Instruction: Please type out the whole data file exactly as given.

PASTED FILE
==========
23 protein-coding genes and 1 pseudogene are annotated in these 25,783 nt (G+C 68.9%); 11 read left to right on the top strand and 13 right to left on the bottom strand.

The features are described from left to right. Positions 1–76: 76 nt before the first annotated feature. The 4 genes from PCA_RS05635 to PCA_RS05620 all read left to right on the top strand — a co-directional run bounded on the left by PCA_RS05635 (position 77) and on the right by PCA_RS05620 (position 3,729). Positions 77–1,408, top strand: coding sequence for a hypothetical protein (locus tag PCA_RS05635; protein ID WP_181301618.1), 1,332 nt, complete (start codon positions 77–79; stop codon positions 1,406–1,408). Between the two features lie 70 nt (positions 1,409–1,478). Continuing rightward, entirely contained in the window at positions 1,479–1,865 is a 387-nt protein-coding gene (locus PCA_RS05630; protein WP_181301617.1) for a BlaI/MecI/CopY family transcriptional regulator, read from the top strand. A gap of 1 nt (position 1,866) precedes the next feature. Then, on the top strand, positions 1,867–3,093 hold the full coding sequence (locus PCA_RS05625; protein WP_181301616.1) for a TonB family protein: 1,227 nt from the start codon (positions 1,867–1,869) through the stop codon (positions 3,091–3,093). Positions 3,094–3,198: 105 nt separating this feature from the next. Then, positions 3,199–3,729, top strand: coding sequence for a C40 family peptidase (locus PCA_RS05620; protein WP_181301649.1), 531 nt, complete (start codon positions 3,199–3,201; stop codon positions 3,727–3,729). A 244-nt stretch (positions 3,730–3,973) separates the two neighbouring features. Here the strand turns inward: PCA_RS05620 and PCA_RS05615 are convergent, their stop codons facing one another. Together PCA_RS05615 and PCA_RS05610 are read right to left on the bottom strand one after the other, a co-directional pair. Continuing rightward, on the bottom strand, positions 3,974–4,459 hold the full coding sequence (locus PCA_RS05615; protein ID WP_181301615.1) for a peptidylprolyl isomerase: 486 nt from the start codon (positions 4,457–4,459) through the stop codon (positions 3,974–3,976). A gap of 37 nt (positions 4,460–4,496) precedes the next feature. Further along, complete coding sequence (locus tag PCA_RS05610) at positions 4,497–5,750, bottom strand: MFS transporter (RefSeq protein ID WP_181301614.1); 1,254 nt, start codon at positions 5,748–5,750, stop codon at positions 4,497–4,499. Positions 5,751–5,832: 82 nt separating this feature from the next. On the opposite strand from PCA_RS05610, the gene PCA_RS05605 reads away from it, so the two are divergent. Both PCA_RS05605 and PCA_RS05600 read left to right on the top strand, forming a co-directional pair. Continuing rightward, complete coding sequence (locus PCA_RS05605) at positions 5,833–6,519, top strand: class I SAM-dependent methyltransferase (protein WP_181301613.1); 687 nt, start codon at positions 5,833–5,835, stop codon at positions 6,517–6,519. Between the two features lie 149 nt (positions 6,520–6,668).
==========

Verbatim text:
23 protein-coding genes and 1 pseudogene are annotated in these 25,783 nt (G+C 68.9%); 11 read left to right on the top strand and 13 right to left on the bottom strand.

The features are described from left to right. Positions 1–76: 76 nt before the first annotated feature. The 4 genes from PCA_RS05635 to PCA_RS05620 all read left to right on the top strand — a co-directional run bounded on the left by PCA_RS05635 (position 77) and on the right by PCA_RS05620 (position 3,729). Positions 77–1,408, top strand: coding sequence for a hypothetical protein (locus tag PCA_RS05635; protein ID WP_181301618.1), 1,332 nt, complete (start codon positions 77–79; stop codon positions 1,406–1,408). Between the two features lie 70 nt (positions 1,409–1,478). Continuing rightward, entirely contained in the window at positions 1,479–1,865 is a 387-nt protein-coding gene (locus PCA_RS05630; protein WP_181301617.1) for a BlaI/MecI/CopY family transcriptional regulator, read from the top strand. A gap of 1 nt (position 1,866) precedes the next feature. Then, on the top strand, positions 1,867–3,093 hold the full coding sequence (locus PCA_RS05625; protein WP_181301616.1) for a TonB family protein: 1,227 nt from the start codon (positions 1,867–1,869) through the stop codon (positions 3,091–3,093). Positions 3,094–3,198: 105 nt separating this feature from the next. Then, positions 3,199–3,729, top strand: coding sequence for a C40 family peptidase (locus PCA_RS05620; protein WP_181301649.1), 531 nt, complete (start codon positions 3,199–3,201; stop codon positions 3,727–3,729). A 244-nt stretch (positions 3,730–3,973) separates the two neighbouring features. Here the strand turns inward: PCA_RS05620 and PCA_RS05615 are convergent, their stop codons facing one another. Together PCA_RS05615 and PCA_RS05610 are read right to left on the bottom strand one after the other, a co-directional pair. Continuing rightward, on the bottom strand, positions 3,974–4,459 hold the full coding sequence (locus PCA_RS05615; protein ID WP_181301615.1) for a peptidylprolyl isomerase: 486 nt from the start codon (positions 4,457–4,459) through the stop codon (positions 3,974–3,976). A gap of 37 nt (positions 4,460–4,496) precedes the next feature. Further along, complete coding sequence (locus tag PCA_RS05610) at positions 4,497–5,750, bottom strand: MFS transporter (RefSeq protein ID WP_181301614.1); 1,254 nt, start codon at positions 5,748–5,750, stop codon at positions 4,497–4,499. Positions 5,751–5,832: 82 nt separating this feature from the next. On the opposite strand from PCA_RS05610, the gene PCA_RS05605 reads away from it, so the two are divergent. Both PCA_RS05605 and PCA_RS05600 read left to right on the top strand, forming a co-directional pair. Continuing rightward, complete coding sequence (locus PCA_RS05605) at positions 5,833–6,519, top strand: class I SAM-dependent methyltransferase (protein WP_181301613.1); 687 nt, start codon at positions 5,833–5,835, stop codon at positions 6,517–6,519. Between the two features lie 149 nt (positions 6,520–6,668).